Wednesday 6 October 2021

Nick v Boris

Please check out the discussion on the Open Thread about the BBC's recent interviewing of Boris Johnson.

I've posted already about the hostile Andrew Marr interview on Sunday

One bit I missed was taken up by others, including some newspapers - namely the bit where 'Andrew Marr called Boris Johnson a liar' over the question of rising wages.

"You’ve said something that isn’t true, you’ve said something that isn’t true about wages," said Mr Marr.

But I see that Full Fact - a 'fact-checking' organisation many of the Right are sceptical of - found Andrew Marr rather than Boris Johnson to have been wrong.

Ouch! Wonder if the next edition of The Andrew Marr Show will address that?


As for Nick Robinson's famous Today interview yesterday where he told the PM to 'Stop talking!', well, statistics can perhaps add a little extra to the story. 

I've been applying the old stopwatch and counting.

From the moment Nick Robinson began speaking at the very start of the interview to the moment when he told Boris Johnson to 'stop talking', 6m31s had passed and Nick Robinson had been talking for 2m37s of it - introducing, repeatedly interrupting, asking several long questions, heckling.

So, if you crunch the maths, the BBC interviewer had talked for slightly over 40% of the time and his guest - the UK Prime Minister - just under 60% of the time. 

If a BBC interviewer talks for over 40% of the first six-and-a-half minutes of an interview then I don't think that BBC interviewer has been particularly hard done by. 

In fact, that sort of balance makes me think that the interviewer was trying to dominate the interview, because interviewees are usually allowed to speak a lot more than interviewers during interviews.

Indeed, Nick had already tried interrupting twice in the first minute of Boris's opening answer. His first attempt came just 33 seconds in, and - after a further go at interrupting soon after - he'd 'fully' interrupted barely a minute after Boris began.  

Thereafter, the pace of Nick's incessant talking quickened, and eight more significant interruptions followed before the 'Stop talking!' moment.

Now Boris can certainly waffle and bluster, and he can dodge questions for England, but he wasn't dodging the questions here.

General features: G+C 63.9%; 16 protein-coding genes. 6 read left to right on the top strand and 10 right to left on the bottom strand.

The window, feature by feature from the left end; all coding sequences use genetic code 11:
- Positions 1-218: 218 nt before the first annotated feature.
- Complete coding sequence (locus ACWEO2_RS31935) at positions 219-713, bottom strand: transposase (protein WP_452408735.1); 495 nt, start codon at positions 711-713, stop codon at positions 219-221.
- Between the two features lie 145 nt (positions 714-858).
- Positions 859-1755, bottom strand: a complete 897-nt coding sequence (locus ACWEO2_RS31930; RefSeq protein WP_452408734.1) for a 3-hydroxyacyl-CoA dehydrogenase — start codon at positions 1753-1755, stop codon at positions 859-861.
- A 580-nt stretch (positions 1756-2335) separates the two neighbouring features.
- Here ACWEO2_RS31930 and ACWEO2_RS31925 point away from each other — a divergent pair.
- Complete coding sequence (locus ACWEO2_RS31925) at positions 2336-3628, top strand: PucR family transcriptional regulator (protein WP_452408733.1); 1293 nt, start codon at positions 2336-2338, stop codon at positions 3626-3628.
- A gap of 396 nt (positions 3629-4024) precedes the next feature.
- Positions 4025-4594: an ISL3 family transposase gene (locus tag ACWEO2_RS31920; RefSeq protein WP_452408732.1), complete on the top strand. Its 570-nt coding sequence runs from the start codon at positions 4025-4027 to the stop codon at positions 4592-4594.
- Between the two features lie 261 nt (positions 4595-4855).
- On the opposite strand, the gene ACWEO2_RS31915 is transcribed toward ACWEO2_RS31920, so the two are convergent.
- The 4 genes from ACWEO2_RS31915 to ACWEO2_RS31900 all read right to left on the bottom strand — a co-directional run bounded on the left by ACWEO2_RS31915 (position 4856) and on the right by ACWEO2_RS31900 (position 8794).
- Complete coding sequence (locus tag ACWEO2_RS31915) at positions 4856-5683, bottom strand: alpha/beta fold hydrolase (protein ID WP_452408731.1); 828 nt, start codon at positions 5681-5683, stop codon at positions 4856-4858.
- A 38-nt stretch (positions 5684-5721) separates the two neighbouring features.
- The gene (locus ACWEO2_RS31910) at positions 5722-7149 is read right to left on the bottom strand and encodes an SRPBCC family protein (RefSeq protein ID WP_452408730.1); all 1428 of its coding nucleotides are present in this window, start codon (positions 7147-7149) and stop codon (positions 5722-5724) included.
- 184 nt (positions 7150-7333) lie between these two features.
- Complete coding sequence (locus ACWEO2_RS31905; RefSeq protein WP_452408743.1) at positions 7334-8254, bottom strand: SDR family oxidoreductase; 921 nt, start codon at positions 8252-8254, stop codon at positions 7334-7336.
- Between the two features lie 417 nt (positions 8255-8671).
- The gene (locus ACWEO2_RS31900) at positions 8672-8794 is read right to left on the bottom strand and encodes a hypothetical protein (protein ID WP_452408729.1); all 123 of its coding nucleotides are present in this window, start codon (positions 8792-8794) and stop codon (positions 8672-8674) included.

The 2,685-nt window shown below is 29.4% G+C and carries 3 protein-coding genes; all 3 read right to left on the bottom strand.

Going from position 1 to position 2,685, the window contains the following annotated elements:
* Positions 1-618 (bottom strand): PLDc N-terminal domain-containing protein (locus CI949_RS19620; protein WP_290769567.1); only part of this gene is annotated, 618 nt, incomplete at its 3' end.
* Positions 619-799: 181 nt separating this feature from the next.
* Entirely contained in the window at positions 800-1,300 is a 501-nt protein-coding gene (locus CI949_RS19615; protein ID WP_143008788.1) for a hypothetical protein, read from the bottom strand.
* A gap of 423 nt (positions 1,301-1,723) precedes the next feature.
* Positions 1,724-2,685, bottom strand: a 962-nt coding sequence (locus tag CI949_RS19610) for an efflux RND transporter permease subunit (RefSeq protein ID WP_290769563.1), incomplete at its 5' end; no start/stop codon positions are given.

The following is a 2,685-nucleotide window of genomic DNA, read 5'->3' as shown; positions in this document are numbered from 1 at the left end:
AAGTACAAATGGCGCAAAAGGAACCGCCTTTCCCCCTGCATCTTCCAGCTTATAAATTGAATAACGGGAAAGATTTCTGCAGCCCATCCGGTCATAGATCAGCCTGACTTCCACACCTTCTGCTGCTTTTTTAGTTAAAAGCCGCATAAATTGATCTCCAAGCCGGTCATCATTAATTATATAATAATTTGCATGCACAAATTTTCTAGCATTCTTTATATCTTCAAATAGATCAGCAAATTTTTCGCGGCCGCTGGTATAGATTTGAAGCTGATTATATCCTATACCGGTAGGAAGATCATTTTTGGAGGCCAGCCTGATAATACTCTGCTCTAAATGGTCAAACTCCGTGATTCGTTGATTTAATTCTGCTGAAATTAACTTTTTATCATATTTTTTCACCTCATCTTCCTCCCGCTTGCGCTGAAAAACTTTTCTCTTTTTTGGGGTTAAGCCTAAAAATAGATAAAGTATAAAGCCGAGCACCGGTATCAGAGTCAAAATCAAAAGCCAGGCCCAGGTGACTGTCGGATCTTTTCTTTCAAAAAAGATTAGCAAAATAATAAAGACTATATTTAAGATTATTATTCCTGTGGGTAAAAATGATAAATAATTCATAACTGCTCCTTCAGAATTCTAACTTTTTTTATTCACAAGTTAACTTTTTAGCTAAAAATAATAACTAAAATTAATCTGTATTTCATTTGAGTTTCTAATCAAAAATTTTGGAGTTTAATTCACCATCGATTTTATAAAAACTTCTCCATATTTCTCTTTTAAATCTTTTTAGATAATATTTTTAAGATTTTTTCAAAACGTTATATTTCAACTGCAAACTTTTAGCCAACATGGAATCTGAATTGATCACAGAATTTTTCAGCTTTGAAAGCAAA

I'm guessing that Nick went in tooled up for a fight with a ready response, especially following [a] the Andrew Marr interview and [b] it having been two years since Boris Johnson agreed to be interviewed by Today

Part of the evidence is that he introduced the PM [very 'unhelpfully' for Boris] by framing it as 'Crisis? Which crisis?' and that, even before letting him speak, Nick said it was 'the first time he's agreed to talk to us...[dramatic pause] two years'. 

And, after his first two attempts to stop the PM, his third [successful] attempt - 1m 6s into Boris's first reply - was prefaced with the words, 'Just have to pause for a second, then I can put a question to you'.

Yet Boris repeatedly gave in when when Nick made attempts to intervene, giving way a second time shortly after. Another Nick interruption soon followed as Boris began his third answer and Boris tried to counter this next, very swift interruption [Nick pushing a pro-business, pro-immigration line] and the following exchange ensued:
Nick Robinson: No, no, no, Prime Minister. You've made that point. You've made it at length in a series of interviews in the run-up to this conference. 
Boris Johnson: [jovially] Hang on, I haven't had the chance to make this point on your show for two years, by your own account. 
Nick Robinson: [sourly] That was your choice not ours.

Nick and Boris then squabbled for a while, interruptions flying, before Boris got a while to speak for about half a minute before Nick made his famous intervention:

Nick Robinson: You have made that point very clearly and I'm going to make...Prime Minister, you are going to pause. Prime Minister...Stop talking! We are going to have questions and answers, not where you merely talk if you wouldn't mind.

Remember that Nick Robinson had been talking for getting on for half of the interview by that stage. 

And that shows [I think] what I strongly suspect, that Nick Robinson had his 'Stop talking!' interruption prepared in advance. My suspicion is that BBC editors encouraged him to deploy it.

After two years of avoiding the programme, Boris might now remember why he avoided appearing on the programme and might well begin avoiding it again.

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